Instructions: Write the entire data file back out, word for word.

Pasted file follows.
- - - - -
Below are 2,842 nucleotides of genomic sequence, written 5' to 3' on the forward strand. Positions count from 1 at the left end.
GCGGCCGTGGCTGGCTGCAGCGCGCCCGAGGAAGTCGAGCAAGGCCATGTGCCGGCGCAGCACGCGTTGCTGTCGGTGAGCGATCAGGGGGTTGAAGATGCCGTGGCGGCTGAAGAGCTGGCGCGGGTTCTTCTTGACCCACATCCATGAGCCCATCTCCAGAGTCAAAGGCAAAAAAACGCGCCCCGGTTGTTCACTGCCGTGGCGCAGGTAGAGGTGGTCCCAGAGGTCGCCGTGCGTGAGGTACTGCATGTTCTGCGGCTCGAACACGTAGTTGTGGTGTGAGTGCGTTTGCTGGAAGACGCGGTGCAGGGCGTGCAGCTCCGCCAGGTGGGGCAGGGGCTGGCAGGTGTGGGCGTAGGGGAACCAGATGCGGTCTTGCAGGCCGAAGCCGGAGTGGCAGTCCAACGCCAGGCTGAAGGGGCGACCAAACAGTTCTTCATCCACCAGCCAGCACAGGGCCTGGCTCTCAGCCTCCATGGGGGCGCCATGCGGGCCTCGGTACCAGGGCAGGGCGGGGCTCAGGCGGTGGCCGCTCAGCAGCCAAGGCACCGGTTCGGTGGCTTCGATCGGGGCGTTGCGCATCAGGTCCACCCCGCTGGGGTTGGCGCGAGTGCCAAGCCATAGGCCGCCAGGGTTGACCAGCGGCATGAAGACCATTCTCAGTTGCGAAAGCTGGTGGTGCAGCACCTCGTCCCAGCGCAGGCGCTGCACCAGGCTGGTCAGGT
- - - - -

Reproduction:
Below are 2,842 nucleotides of genomic sequence, written 5' to 3' on the forward strand. Positions count from 1 at the left end.
GCGGCCGTGGCTGGCTGCAGCGCGCCCGAGGAAGTCGAGCAAGGCCATGTGCCGGCGCAGCACGCGTTGCTGTCGGTGAGCGATCAGGGGGTTGAAGATGCCGTGGCGGCTGAAGAGCTGGCGCGGGTTCTTCTTGACCCACATCCATGAGCCCATCTCCAGAGTCAAAGGCAAAAAAACGCGCCCCGGTTGTTCACTGCCGTGGCGCAGGTAGAGGTGGTCCCAGAGGTCGCCGTGCGTGAGGTACTGCATGTTCTGCGGCTCGAACACGTAGTTGTGGTGTGAGTGCGTTTGCTGGAAGACGCGGTGCAGGGCGTGCAGCTCCGCCAGGTGGGGCAGGGGCTGGCAGGTGTGGGCGTAGGGGAACCAGATGCGGTCTTGCAGGCCGAAGCCGGAGTGGCAGTCCAACGCCAGGCTGAAGGGGCGACCAAACAGTTCTTCATCCACCAGCCAGCACAGGGCCTGGCTCTCAGCCTCCATGGGGGCGCCATGCGGGCCTCGGTACCAGGGCAGGGCGGGGCTCAGGCGGTGGCCGCTCAGCAGCCAAGGCACCGGTTCGGTGGCTTCGATCGGGGCGTTGCGCATCAGGTCCACCCCGCTGGGGTTGGCGCGAGTGCCAAGCCATAGGCCGCCAGGGTTGACCAGCGGCATGAAGACCATTCTCAGTTGCGAAAGCTGGTGGTGCAGCACCTCGTCCCAGCGCAGGCGCTGCACCAGGCTGGTCAGGT